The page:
19 Creepy, Unnerving, And Surprising Facts About Area 51 That Will Keep You Up At Night
"Use of deadly force authorized."
The name "Area 51" came from a simple grid reference on an atomic energy commission map.
Other names it has gone by in the past include: Paradise Ranch, Watertown, and Dreamland.
It was created in 1955 for a secret project with the code name "Aquatone."
There are actually no fences surrounding Area 51.
However, if you do cross that borderline, you will be arrested...or potentially worse.
Area 51 employees reach the facility by way of airplane through a restricted terminal called the "Gold Coast" at McCarran International Airport in Las Vegas.
And the planes are part of a classified airline called, "Janet."
Area 51's location was originally an abandoned air strip at the edge of Groom Lake in Nevada, which had been used for nuclear testing.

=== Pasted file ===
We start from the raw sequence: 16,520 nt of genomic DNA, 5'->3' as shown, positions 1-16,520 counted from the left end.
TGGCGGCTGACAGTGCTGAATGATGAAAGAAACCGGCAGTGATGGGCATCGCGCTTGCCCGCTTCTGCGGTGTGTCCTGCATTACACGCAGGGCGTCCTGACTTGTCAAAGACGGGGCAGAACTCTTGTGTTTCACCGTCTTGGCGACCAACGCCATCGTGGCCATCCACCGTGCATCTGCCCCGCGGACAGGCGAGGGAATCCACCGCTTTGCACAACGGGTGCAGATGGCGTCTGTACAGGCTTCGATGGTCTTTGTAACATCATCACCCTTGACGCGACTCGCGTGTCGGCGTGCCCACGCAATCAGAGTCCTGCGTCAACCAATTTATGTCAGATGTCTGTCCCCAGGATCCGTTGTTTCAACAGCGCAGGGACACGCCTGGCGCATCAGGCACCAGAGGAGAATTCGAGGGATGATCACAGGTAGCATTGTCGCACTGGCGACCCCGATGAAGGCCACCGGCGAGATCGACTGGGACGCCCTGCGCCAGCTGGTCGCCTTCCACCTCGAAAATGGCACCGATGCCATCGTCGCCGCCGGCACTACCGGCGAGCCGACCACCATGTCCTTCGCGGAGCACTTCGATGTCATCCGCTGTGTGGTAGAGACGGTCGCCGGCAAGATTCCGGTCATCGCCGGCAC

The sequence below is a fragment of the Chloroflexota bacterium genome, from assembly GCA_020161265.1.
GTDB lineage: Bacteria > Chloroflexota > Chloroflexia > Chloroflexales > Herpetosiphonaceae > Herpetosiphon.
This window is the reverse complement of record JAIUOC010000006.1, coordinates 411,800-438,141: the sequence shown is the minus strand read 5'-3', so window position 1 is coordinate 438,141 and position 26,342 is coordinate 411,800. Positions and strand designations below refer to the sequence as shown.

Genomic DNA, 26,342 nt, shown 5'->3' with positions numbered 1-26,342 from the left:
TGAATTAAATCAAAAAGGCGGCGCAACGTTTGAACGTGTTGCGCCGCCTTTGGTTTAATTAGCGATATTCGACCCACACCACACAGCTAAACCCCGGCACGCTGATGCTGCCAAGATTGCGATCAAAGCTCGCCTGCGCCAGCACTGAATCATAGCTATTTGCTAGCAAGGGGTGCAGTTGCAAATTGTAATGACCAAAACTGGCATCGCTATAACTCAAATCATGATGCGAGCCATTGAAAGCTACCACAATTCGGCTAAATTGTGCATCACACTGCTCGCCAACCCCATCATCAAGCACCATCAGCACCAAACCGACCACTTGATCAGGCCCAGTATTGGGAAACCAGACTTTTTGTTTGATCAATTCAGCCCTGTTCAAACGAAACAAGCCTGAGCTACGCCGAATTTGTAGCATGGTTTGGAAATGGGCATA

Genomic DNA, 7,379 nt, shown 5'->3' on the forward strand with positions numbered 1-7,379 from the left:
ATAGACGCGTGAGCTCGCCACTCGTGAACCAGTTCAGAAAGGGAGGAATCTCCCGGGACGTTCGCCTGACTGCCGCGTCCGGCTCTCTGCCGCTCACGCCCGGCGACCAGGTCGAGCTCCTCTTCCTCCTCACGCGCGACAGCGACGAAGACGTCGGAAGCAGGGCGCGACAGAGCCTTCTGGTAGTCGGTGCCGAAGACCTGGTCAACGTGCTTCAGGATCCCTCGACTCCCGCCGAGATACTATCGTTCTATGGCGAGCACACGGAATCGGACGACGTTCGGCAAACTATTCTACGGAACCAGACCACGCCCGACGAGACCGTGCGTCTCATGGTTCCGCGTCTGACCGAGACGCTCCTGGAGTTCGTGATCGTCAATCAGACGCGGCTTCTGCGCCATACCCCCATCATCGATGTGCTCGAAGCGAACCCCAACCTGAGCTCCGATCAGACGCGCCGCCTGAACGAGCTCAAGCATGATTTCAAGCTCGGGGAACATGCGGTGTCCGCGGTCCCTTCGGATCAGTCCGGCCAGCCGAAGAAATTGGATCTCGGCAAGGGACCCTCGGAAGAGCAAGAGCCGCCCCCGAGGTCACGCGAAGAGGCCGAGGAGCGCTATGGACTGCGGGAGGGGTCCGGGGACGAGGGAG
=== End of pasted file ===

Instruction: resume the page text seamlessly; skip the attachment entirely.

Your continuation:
Today, Area 51 is administered by Edwards Air Force Base, which is located in southern California (not Nevada).
30 years ago a man named Bob Lazar told local news station KLAS-TV that he worked at a "secret facility" near Groom Lake (Area 51).
And here's a look at a drawing he made at the time of spacecrafts he'd been testing.
Lazar described the craft that he worked on as flying, not like in films, but with its "belly" or "bottom" forward...
...which matches the footage of the "Gimbal UFO" a video released by the Pentagon in 2017.
The CIA publicly acknowledged the existence of the base for the first time in 2013.
However, the released CIA document makes no mention of aliens or UFOs.
Area 51 originally had one runway, a few hangars, some trailers for employees to live in, and a mess hall. Today, it's grown to have multiple runways and a lot more infrastructure.
If you check out Area 51 on Google maps, the little street view guy turns into a space ship when you hover over the map.
And finally, there's a conspiracy theory that the moon landings were staged there.
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